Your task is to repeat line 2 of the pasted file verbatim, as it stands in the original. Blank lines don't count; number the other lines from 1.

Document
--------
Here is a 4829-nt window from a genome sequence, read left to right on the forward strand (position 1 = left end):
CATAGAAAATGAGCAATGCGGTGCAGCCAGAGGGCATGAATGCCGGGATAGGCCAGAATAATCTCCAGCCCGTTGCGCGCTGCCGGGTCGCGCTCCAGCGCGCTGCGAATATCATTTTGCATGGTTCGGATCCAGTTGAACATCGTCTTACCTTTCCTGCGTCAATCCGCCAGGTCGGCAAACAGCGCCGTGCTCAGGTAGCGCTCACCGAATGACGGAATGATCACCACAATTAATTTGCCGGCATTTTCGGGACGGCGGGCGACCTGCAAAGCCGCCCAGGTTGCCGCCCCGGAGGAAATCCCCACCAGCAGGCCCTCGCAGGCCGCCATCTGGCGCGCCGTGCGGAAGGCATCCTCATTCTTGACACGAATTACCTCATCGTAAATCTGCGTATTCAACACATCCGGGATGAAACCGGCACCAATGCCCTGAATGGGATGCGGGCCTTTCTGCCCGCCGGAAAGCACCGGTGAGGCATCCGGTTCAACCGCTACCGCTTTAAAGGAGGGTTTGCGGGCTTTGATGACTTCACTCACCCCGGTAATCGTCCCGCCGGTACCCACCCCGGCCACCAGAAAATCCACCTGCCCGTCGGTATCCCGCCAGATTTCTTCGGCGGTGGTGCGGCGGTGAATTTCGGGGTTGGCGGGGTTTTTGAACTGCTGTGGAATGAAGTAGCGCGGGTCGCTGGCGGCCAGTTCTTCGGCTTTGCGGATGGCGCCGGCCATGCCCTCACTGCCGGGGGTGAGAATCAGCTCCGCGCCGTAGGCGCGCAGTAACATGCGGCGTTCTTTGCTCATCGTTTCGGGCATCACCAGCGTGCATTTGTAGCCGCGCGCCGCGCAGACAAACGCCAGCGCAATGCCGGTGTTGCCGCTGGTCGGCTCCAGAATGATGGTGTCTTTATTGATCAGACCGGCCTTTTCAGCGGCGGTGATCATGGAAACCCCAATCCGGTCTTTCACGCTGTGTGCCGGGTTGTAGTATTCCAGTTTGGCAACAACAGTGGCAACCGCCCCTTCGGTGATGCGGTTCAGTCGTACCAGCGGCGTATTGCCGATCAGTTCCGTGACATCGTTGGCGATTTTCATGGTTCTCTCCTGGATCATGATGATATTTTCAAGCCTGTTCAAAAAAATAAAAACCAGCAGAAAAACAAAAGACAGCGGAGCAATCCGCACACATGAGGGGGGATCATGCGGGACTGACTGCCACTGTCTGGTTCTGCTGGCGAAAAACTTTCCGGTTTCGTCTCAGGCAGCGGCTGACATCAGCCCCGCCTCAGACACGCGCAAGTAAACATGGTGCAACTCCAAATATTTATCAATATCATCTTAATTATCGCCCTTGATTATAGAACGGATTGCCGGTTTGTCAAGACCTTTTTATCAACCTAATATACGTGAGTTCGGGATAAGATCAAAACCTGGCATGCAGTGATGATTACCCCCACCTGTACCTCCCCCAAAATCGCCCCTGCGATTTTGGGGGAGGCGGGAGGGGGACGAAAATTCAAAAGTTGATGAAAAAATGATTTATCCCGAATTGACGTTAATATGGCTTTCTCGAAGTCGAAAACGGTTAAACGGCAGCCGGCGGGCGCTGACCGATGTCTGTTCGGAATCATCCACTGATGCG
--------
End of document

CATAGAAAATGAGCAATGCGGTGCAGCCAGAGGGCATGAATGCCGGGATAGGCCAGAATAATCTCCAGCCCGTTGCGCGCTGCCGGGTCGCGCTCCAGCGCGCTGCGAATATCATTTTGCATGGTTCGGATCCAGTTGAACATCGTCTTACCTTTCCTGCGTCAATCCGCCAGGTCGGCAAACAGCGCCGTGCTCAGGTAGCGCTCACCGAATGACGGAATGATCACCACAATTAATTTGCCGGCATTTTCGGGACGGCGGGCGACCTGCAAAGCCGCCCAGGTTGCCGCCCCGGAGGAAATCCCCACCAGCAGGCCCTCGCAGGCCGCCATCTGGCGCGCCGTGCGGAAGGCATCCTCATTCTTGACACGAATTACCTCATCGTAAATCTGCGTATTCAACACATCCGGGATGAAACCGGCACCAATGCCCTGAATGGGATGCGGGCCTTTCTGCCCGCCGGAAAGCACCGGTGAGGCATCCGGTTCAACCGCTACCGCTTTAAAGGAGGGTTTGCGGGCTTTGATGACTTCACTCACCCCGGTAATCGTCCCGCCGGTACCCACCCCGGCCACCAGAAAATCCACCTGCCCGTCGGTATCCCGCCAGATTTCTTCGGCGGTGGTGCGGCGGTGAATTTCGGGGTTGGCGGGGTTTTTGAACTGCTGTGGAATGAAGTAGCGCGGGTCGCTGGCGGCCAGTTCTTCGGCTTTGCGGATGGCGCCGGCCATGCCCTCACTGCCGGGGGTGAGAATCAGCTCCGCGCCGTAGGCGCGCAGTAACATGCGGCGTTCTTTGCTCATCGTTTCGGGCATCACCAGCGTGCATTTGTAGCCGCGCGCCGCGCAGACAAACGCCAGCGCAATGCCGGTGTTGCCGCTGGTCGGCTCCAGAATGATGGTGTCTTTATTGATCAGACCGGCCTTTTCAGCGGCGGTGATCATGGAAACCCCAATCCGGTCTTTCACGCTGTGTGCCGGGTTGTAGTATTCCAGTTTGGCAACAACAGTGGCAACCGCCCCTTCGGTGATGCGGTTCAGTCGTACCAGCGGCGTATTGCCGATCAGTTCCGTGACATCGTTGGCGATTTTCATGGTTCTCTCCTGGATCATGATGATATTTTCAAGCCTGTTCAAAAAAATAAAAACCAGCAGAAAAACAAAAGACAGCGGAGCAATCCGCACACATGAGGGGGGATCATGCGGGACTGACTGCCACTGTCTGGTTCTGCTGGCGAAAAACTTTCCGGTTTCGTCTCAGGCAGCGGCTGACATCAGCCCCGCCTCAGACACGCGCAAGTAAACATGGTGCAACTCCAAATATTTATCAATATCATCTTAATTATCGCCCTTGATTATAGAACGGATTGCCGGTTTGTCAAGACCTTTTTATCAACCTAATATACGTGAGTTCGGGATAAGATCAAAACCTGGCATGCAGTGATGATTACCCCCACCTGTACCTCCCCCAAAATCGCCCCTGCGATTTTGGGGGAGGCGGGAGGGGGACGAAAATTCAAAAGTTGATGAAAAAATGATTTATCCCGAATTGACGTTAATATGGCTTTCTCGAAGTCGAAAACGGTTAAACGGCAGCCGGCGGGCGCTGACCGATGTCTGTTCGGAATCATCCACTGATGCG